A shift to prioritizing that more agile rate over the MLF “would allow them to more directly influence short-term market rates,” according to Zhou Hao, chief economist at Guotai Junan International. 

“The PBOC seems focused on using a range of operational tools to fine-tune monetary conditions, while avoiding the perception of aggressive easing that could fuel inflation or financial stability risks,” Zhou said.

Bond Trading

The PBOC chief also said the monetary authority, along with the finance ministry, was studying how to implement government bond trading, noting it would be a gradual process. He sought to dispel the idea the central bank was embarking on massive stimulus.

“Including government bond buying and selling into the monetary policy toolbox doesn’t mean we’ll do quantitative easing,” said Pan, referring to the once-unorthodox central bank policy of buying government bonds to stimulate the economy.  

The remarks come as expectations are growing for the PBOC to start purchases and sales of government bonds, after comments by President Xi Jinping made public this year called for such a tool to regulate liquidity. However, there have been few details on how this may be done and when it may begin. 

In addition, a months-long bull run in government bonds also dented any need for immediate central bank bond buying. The PBOC has issued repeated warnings against the bond rally over financial risk concerns, and a newspaper it manages said the monetary authority could step in to sell bonds if demand for the haven assets continues to rise.

In another sign of the PBOC’s unease with the bond bull run, Pan said the central bank is monitoring bond investments by non-bank financial institutions closely as those who hold large amounts of medium- to long-term bonds could face interest-rate risks. Central banks should learn a lesson from the collapse of the Silicon Valley Bank, and correct any pile-up of financial market risks in a timely fashion, he said.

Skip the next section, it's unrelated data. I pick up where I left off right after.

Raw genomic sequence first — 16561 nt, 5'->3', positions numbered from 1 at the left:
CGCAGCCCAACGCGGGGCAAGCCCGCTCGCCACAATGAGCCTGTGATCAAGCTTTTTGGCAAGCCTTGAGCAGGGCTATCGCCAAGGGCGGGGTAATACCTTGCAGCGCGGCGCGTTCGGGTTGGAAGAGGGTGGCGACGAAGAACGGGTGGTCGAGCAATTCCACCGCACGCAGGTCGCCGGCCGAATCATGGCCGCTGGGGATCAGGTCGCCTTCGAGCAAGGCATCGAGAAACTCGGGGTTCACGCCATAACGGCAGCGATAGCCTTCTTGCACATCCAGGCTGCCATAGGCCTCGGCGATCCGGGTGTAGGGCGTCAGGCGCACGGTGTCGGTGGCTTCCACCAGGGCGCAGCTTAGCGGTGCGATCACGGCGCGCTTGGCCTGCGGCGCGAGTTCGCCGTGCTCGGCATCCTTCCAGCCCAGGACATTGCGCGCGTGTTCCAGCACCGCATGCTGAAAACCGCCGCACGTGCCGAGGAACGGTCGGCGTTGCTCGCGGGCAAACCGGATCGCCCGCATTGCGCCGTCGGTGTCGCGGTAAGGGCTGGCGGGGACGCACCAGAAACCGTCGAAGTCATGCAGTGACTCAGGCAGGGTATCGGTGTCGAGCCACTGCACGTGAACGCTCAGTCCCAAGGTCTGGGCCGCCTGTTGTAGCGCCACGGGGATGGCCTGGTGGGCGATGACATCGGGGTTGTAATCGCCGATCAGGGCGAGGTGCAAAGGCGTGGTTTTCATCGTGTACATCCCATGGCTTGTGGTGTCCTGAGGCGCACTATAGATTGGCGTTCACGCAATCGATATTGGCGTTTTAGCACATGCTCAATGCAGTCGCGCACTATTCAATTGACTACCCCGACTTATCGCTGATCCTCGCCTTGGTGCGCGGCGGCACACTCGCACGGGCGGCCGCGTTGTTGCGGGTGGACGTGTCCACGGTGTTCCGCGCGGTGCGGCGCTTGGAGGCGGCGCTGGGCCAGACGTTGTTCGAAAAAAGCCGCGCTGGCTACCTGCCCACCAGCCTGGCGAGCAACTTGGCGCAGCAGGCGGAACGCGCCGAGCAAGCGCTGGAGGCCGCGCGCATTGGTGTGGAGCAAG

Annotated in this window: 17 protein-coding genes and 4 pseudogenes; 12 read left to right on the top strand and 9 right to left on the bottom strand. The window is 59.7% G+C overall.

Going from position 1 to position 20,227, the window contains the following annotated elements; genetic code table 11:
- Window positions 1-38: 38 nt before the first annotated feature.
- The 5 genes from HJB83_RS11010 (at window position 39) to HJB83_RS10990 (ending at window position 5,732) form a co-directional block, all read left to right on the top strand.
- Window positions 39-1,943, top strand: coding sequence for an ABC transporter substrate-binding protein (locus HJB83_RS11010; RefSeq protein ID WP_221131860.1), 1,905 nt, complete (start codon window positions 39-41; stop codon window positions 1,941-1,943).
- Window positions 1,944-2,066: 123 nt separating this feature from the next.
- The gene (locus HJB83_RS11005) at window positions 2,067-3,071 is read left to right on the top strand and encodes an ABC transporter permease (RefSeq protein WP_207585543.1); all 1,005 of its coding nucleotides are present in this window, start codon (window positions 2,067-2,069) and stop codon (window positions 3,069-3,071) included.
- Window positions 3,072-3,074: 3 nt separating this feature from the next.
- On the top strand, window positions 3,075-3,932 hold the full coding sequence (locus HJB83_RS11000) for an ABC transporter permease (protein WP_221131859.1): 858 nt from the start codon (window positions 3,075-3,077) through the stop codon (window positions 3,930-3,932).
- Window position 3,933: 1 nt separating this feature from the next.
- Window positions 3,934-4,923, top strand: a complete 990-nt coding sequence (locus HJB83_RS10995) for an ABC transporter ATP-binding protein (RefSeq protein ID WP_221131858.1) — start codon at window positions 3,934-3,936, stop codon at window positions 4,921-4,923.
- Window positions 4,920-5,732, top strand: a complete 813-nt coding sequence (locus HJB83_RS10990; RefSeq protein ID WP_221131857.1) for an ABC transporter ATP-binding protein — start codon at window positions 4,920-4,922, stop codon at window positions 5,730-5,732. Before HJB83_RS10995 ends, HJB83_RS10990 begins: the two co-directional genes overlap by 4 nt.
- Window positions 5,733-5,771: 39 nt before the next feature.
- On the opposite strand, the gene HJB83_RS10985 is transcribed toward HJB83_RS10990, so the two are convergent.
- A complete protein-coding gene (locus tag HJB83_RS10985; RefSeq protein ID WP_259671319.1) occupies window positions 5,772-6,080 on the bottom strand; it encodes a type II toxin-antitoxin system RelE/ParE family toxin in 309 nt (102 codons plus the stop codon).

Many economists argued China wouldn’t embark on QE in the short term, as interest rates are still well above zero and market demand for government bonds is strong. 

“It is encouraging for the PBOC to bring forth the discussion of sovereign bond trading. QE or not, the potential participation of PBOC is likely to improve market liquidity,” said Wee Khoon Chong, senior APAC strategist at BNY Mellon in Hong Kong.

Pan signaled there is more room to ease monetary policy as other economies are pivoting to cut rates this year. The appreciation momentum of the dollar is weakening, which will help keep the yuan stable and expand the room for China’s monetary policy, he said.

He also fueled speculations the LPR will be lowered in coming months by saying that some banks’ quotes of the rate significantly deviated from the actual best lending rate they offer to clients. The PBOC will work to improve the quality of such quotes to better reflect the lending market’s rate levels, he said.

--With assistance from Fran Wang, Katia Dmitrieva and Matthew Burgess.

(Updates throughout.)

©2024 Bloomberg L.P.